Chapel Hill Public Library received $150,000 in grants from the CARES Act last month to serve marginalized and low-income residents who lack reliable internet and technology access.
On Oct. 13, the Chapel Hill Public Library announced that it will use these funds to expand its technology services.
Meeghan Rosen, the assistant director of Chapel Hill Public Library, said the grant marks the first time the library has received federal funding, as grants are normally allocated by state and local agencies.
According to a press release from the Town of Chapel Hill, the grant will fund the project “Whenever, Wherever, Whyever: Expanding Technology Access." Patrons of the grant initiative include job seekers, low-income residents and historically marginalized populations, according to the press release.
Rosen said the award is an achievement for the library, whose services have been largely inaccessible to the public or at limited operation since the pandemic began in March.
“The argument that we made in our grant application is that during COVID times, the need has become heightened and pronounced, and the gap between people who already have computer and internet access and those who don’t has widened with the closure of so many public facilities,” Rosen said.
The grant was highly sought after by organizations across the United States. Chapel Hill Public Library was one of over 1,700 libraries and museums across the country that applied, according to the press release.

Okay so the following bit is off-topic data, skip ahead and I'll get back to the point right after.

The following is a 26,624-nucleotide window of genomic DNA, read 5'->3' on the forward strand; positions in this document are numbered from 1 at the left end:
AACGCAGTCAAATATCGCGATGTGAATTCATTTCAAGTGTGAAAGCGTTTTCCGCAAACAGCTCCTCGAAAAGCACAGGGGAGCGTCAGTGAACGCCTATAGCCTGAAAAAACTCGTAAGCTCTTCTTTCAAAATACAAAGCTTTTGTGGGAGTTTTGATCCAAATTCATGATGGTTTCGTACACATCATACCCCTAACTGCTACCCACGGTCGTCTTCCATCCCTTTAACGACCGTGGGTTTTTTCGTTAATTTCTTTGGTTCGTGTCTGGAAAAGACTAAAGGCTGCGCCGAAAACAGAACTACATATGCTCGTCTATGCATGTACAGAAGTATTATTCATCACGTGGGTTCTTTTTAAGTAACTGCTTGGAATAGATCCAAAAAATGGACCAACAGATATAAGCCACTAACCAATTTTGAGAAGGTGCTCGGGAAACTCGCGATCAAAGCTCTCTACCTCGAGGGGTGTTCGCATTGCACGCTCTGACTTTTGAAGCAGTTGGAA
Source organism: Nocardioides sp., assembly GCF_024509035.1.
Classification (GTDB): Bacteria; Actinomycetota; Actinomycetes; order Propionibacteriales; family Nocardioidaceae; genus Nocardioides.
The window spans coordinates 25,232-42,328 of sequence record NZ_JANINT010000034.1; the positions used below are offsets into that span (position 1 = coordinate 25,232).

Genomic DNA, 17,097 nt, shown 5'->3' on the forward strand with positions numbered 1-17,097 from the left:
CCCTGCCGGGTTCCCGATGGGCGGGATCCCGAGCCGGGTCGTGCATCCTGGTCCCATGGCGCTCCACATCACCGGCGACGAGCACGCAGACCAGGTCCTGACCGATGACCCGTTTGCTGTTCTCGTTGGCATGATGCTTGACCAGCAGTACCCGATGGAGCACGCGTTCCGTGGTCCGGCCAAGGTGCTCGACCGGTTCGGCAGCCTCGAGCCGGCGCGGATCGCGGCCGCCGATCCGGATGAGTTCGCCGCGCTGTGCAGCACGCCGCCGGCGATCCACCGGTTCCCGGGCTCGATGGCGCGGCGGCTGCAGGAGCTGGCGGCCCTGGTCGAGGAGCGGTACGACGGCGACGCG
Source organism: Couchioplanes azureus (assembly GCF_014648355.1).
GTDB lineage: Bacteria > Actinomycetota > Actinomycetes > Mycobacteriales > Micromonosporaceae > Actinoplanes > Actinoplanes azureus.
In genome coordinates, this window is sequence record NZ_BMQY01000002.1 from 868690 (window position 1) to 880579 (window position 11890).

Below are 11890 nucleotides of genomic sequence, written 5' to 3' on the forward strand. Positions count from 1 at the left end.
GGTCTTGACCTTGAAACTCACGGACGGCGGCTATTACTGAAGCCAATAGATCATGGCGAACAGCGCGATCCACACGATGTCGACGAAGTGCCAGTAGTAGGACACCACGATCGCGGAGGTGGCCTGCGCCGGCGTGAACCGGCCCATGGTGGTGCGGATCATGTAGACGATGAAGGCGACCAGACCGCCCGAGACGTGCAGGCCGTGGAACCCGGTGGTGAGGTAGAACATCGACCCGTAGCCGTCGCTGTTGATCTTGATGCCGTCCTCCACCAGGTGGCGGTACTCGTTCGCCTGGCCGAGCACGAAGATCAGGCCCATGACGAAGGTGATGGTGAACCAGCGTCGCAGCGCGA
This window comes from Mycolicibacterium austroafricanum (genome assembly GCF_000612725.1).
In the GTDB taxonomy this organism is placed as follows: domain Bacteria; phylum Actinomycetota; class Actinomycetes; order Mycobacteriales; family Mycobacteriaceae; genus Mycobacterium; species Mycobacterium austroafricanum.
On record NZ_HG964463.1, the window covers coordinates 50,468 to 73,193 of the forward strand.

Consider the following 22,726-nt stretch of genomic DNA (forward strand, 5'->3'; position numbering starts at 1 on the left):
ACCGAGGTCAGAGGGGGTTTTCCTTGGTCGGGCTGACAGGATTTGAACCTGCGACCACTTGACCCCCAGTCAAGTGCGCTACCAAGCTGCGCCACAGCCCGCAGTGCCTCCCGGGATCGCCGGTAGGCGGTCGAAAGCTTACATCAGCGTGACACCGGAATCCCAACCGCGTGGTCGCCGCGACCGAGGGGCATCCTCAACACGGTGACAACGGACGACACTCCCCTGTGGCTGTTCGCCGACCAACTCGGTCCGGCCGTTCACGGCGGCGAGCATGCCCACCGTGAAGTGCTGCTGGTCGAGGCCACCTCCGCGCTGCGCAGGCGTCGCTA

Grant-funded programming will be executed in three phases over the next two years. The first phase is ongoing, having taken off last month, and will serve as the first trial of the grant’s various initiatives.
“Phase One is about immediately implementing a pilot so that we can quickly get resources out into the community, targeting specific areas of need and then learn from that pilot,” Rosen said.
Rosen said among Phase One’s services is a lending program for people to rent laptops and tablets. They are available for curbside pickup from the library.
Phases Two and Three will be developed based off feedback and results of the first phase and will include continued expansion of technology access for the Chapel Hill community.
Chapel Hill Town Council member Jessica Anderson said the grant award is thrilling for the library and the Town.
“What’s so important about this grant is that it is a perfect fit for our overall town goals, not just on a day-to-day basis but also particularly to our COVID response,” Anderson said. “Access to resources, advancing equity — these are explicit goals of our Town and of our COVID response, and being able to meet those goals through this grant is really exciting and huge.”
Anderson serves as the town liaison for the Library Advisory Board, which she said is a role that requires her to provide support and context for library staff who may not be fully informed on Town issues.
Anderson said the existing accessibility issues the Chapel Hill community faces is exacerbated by the pandemic, which is what makes the grant so important for the Town.
“There are a lot of communities in Chapel Hill who don’t have reliable Wi-Fi and reliable computers, and at this point almost everything is online, and if it wasn’t before, now with COVID, it definitely is,” Anderson said.
The public library is rendering the grant’s Phase One services and is open on Mondays and Thursdays through Saturdays from 10 a.m. to 5 p.m. and on Tuesdays from 10 a.m. to 7 p.m., and is closed on Wednesdays and Sundays.
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